I recently came down with a touch of that pernicious malady sweeping the globe. Not COVID-19, thank goodness, but Lockdown Languor. It’s not the social distancing that bothers me: for a disciplined moonlight novelist with a deeply introverted partner, the normal pattern is to avoid people and stay home. The problem is that we don’t have a home anymore. As I described in my last post, the pandemic caught us in the middle of moving. Our house sold and our belongings are in storage, we’re adrift until travel restrictions allow us to proceed to our new territory. Currently we’re ensconced in an AirBnB basement apartment. It’s a lot cheaper than a hotel, but has far less light and space than I’m accustomed to, which magnified my already-heightened anxiety. My frazzled brain was in no state for writing, and I didn’t have my library, piano, or gym to occupy me.
Luckily, I did have a bag of my favorite YA and middle-grade paperbacks that my mom (knowing I’d need a distraction) had given me to re-read. Curled on the hard sofa in our bunker, my fingers revisited pages I last turned as a 12-year-old. I gobbled up all five of Lloyd Alexander’s Vesper Holly stories in as many days, delighted to find them as funny and charming as I remembered. Paul Zindel’s Loch didn’t hold up quite as well to adult scrutiny, but I can appreciate how it earned its frayed cover from endless middle-school perusals. I saved the best for last: The Ear, The Eye and the Arm (Oxford comma omission the publisher’s, not mine). Decades before every MCU fan waxed woke about Afrofuturism, Nancy Farmer wrote this magnificent tale set in 23rd-century Zimbabwe.
The wealthy Matsika kids—thoughtful Tendai, clever instigator Rita, and bold little Kuda—live a life of cloistered luxury in future Harare. But teasing the robotic doberman and reprogramming the pantry to give them junk food for lunch won’t earn them coveted scout badges for exploring, so they scheme to sneak out from their father’s obsessive protection and cross the city alone. Their inexperience quickly leads them into danger. When they don’t return home, their mother hires three exceptional detectives with super-sensory abilities from childhood pollution exposure. As the sleuths follow the trail, and the siblings attempt to save themselves with growing savvy, a dark force draws them all into a fight for the nation’s very soul.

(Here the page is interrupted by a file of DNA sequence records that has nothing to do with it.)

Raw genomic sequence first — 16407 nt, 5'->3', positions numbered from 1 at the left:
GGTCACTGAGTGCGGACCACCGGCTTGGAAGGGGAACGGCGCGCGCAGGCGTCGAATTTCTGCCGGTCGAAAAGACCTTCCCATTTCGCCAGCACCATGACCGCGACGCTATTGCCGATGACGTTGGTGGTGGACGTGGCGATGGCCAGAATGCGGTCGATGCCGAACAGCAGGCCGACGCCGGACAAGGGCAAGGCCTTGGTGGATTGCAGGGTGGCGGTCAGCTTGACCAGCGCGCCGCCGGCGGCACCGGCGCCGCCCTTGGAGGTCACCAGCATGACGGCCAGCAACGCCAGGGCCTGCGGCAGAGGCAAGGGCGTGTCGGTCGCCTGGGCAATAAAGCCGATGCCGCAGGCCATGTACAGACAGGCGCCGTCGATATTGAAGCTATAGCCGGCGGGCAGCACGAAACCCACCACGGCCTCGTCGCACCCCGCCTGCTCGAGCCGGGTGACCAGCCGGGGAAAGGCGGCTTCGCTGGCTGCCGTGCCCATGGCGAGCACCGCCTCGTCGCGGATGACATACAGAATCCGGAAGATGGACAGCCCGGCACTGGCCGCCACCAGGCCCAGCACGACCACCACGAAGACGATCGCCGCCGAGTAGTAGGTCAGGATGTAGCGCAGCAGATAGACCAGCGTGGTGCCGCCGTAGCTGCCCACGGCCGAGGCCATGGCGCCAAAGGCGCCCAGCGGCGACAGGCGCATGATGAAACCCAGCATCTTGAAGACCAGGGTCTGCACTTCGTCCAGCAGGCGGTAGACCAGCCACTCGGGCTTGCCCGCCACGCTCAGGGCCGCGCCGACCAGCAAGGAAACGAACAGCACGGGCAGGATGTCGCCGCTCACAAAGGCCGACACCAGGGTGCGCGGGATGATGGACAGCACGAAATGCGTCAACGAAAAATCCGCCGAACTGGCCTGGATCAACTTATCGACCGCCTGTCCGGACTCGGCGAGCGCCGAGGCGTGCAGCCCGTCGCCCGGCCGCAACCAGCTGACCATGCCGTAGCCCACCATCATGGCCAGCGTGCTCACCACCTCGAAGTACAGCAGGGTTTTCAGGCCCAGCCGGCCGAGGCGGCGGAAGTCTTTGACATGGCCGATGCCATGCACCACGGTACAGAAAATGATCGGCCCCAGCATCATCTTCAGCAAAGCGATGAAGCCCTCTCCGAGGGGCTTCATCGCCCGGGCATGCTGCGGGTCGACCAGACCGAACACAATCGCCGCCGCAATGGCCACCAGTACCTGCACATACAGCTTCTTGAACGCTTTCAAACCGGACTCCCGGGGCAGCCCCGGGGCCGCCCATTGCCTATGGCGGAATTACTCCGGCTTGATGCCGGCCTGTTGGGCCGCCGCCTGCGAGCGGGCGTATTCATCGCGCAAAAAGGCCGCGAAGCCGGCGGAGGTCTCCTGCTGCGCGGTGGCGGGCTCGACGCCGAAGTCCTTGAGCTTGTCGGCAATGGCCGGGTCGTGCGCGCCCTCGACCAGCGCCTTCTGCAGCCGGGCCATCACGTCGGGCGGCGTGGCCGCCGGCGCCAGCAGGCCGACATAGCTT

I read this novel countless times as a kid, not only because it was one of the few sci-fi stories for my age group in the mid-’90s, but because it was as vibrant and richly textured as artisanal African fabric. Farmer, who worked in Zimbabwe with the Peace Corps in the 1960s, deftly weaves elements of traditional Shona culture into her vision of tomorrow, contrasting ancient and modern societies without demeaning either one.
This admirably holistic approach shows in the characters, too. I especially enjoyed the petty villains—the small-time crooks, greedy matrons, and weak-willed sycophants—who all have redeemable qualities despite their selfish choices. Flawed humans like these engaged me far more than the supernatural evil that emerges as the final antagonist. But even that fits with the dualistic themes, pitting mystic power against advanced technology. Science receives less explanation than the supernatural in this story, which would annoy me in most sci-fi contexts; here, it works because Farmer doesn’t rely on gadgetry for plot devices. Robotic servants and flying cars are simply a high-tech backdrop for a timeless narrative about leaving home to find yourself.
Despite its reductive designation as a “children’s novel”, this was the first fiction I’ve read in months that fully absorbed me, even though I knew how it ended. That experience crystallized some recent contemplation about the direction of my own writing, which I’ll discuss further in an upcoming post. In the meantime, if you’re getting as restless at home as the Matsika kids, The Ear, The Eye and the Arm offers an adventurous escape for the entire family.